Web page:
A glance from France

by | Jan 27, 2017

60 Years after the Treaties of Rome: A French Point of View So here we are! While not all countries are represented we did manage to get a total of 28 countries who will share in the celebrations of the past 60 years of Europe. On the 25th of March 1957, the date of the […]

60 Years after the Treaties of Rome: A French Point of View

So here we are! While not all countries are represented we did manage to get a total of 28 countries who will share in the celebrations of the past 60 years of Europe. On the 25th of March 1957, the date of the signing of the Treaties of Rome, just 6 countries stipulated the establishment of the European Economic Community, which in 1992 became European Union. France was one of those 6 determined countries. Lead by the ideas of Jean Monnet, voiced by Robert Schuman, the French accepted this great European idea.

Seen as an instrument of peace and stability, this idea of Europe was put at the service of European countries to enable an easier and speedier reconstruction of the continent. Successive French leaders considered Europe among other things (but perhaps most of all) as a springboard towards greater power and influence on the European stage. Love for the French fatherland, protection of national values and French influence characterised the French actions throughout the process of European integration. As recalled by General De Gaulle in 1954: touching French sovereignty was not part of the “European contract”. France has maintained this same attitude to date.

The great French Founding Fathers, who loved Europe as much as they loved France itself, were succeeded by an inspired lineage. Many French presidents (in the first instance Valéry Giscard d’Estaing) continued to work for the European cause. D’Estaing (like Jacques Delores), inherited the ideals of the Founding Fathers, allowing for a vision of a European Union of a more political character: a union of European peoples, united but respectful of diversity of each culture and religion.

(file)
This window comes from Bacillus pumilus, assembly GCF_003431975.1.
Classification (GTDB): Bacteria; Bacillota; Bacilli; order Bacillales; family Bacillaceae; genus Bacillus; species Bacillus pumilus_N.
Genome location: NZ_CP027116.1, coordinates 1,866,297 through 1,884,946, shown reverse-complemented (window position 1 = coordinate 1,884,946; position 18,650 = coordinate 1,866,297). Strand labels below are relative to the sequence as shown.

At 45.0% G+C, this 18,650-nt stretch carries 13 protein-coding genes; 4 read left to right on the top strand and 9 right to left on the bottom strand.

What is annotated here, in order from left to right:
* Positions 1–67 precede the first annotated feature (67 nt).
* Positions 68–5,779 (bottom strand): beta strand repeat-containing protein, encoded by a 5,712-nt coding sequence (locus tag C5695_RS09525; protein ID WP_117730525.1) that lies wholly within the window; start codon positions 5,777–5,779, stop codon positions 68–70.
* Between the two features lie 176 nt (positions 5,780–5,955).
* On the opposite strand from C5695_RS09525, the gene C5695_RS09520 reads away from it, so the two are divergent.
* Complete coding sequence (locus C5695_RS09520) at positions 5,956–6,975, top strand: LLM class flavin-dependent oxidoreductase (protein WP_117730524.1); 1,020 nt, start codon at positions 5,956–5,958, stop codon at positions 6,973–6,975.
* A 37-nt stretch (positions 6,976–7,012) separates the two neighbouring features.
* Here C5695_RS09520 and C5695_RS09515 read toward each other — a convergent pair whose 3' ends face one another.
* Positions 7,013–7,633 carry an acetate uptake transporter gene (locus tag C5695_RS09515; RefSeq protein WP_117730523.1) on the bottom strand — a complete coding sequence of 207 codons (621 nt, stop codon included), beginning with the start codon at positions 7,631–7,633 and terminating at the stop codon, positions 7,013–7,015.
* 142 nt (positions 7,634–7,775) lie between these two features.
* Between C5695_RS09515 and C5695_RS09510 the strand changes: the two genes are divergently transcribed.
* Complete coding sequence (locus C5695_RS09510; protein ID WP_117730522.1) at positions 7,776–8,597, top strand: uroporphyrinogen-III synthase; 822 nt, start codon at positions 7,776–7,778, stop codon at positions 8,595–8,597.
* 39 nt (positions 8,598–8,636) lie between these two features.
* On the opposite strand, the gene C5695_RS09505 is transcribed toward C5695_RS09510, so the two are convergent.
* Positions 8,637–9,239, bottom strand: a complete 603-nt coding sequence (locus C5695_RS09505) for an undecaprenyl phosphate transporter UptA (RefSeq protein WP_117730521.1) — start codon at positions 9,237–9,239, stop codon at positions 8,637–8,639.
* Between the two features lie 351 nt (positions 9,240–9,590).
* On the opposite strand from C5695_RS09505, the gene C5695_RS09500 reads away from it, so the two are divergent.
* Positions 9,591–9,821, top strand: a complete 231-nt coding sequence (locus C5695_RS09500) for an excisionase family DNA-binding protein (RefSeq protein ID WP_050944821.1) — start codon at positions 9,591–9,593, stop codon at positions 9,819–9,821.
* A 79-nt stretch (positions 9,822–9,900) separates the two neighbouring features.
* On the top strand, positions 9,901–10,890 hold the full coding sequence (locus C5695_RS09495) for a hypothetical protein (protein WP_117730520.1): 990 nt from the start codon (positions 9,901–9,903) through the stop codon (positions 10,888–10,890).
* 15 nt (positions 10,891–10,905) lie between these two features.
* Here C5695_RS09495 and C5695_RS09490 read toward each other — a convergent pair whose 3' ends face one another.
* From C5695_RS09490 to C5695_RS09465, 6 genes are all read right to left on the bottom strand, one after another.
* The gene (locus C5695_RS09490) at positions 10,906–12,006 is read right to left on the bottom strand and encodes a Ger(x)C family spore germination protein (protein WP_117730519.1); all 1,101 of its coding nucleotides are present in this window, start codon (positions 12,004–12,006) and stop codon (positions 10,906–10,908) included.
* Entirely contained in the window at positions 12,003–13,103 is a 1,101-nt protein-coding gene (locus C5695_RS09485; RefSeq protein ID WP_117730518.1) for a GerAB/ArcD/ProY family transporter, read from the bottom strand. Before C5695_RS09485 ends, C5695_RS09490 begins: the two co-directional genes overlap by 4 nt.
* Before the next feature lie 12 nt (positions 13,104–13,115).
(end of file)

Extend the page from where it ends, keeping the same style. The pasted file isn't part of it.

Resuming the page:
In 2005, on the occasion of the treaty referendum to establish the European Constitution, the French vote expressed clearly that leaders and politics can only do so much, they are powerless without popular consent. The treaty was rejected by the majority of French people. The French could not have been clearer in their view of the Union on this occasion. This motif has been often repeated by the French since: while the European Union is necessary, more Europe would be “too much”. Why too much? Because the French just as other European peoples resist the idea of being incorporated into a supranational Europe, where there would be no distinction between a French and Italian person, where the distinction and sovereignty of each country would be absorbed by an “All-European” model.

If the French accept the current model of Europe today, it is owing to the fact that they feel valued in their identity and socio-economic order. More importantly, the French accept Europe, because they share the principle values underlying 1957: solidarity, freedom, peace and fraternity among peoples. All these values are mostly of Christian origin and represent how the French see Europe. Leaving out specific religious implications they feel attached to its moral foundations that constitute the basis of today’s Europe. Although reflecting on and claiming such values does not always translate into action – as shown by the current refugee crisis – it continues to be true that the French feel that they constitute part of this European reality.

On 25th March 2017 in Rome, the 60th anniversary of the Treaties of Rome will be celebrated. It is a reminder of how young Europe in reality is! Various events, and conventions as well as the March for Europe which mark the occasion, will be memorable moments in themselves. Besides the need for a European political re-launch, it will become an opportunity for recalling those Christian values shared by all European peoples. These values will be, in my view, the foundation for a new launch of Europe, since they are the only ones that embody not fear but unity.



By Marie Trélat. Marie is a French student of Political Science, specialising in the European Union and Eastern and Central European related topics. Marie currently lives in Rome and attends the LUISS Guido Carli University through the Erasmus Mundus Project. She is a member of the Rome branch of JEF (Young European Federalists) and works in the area of International Relations for JEF. She also worked for the French branch of Vatican Radio for a period of 5 months.


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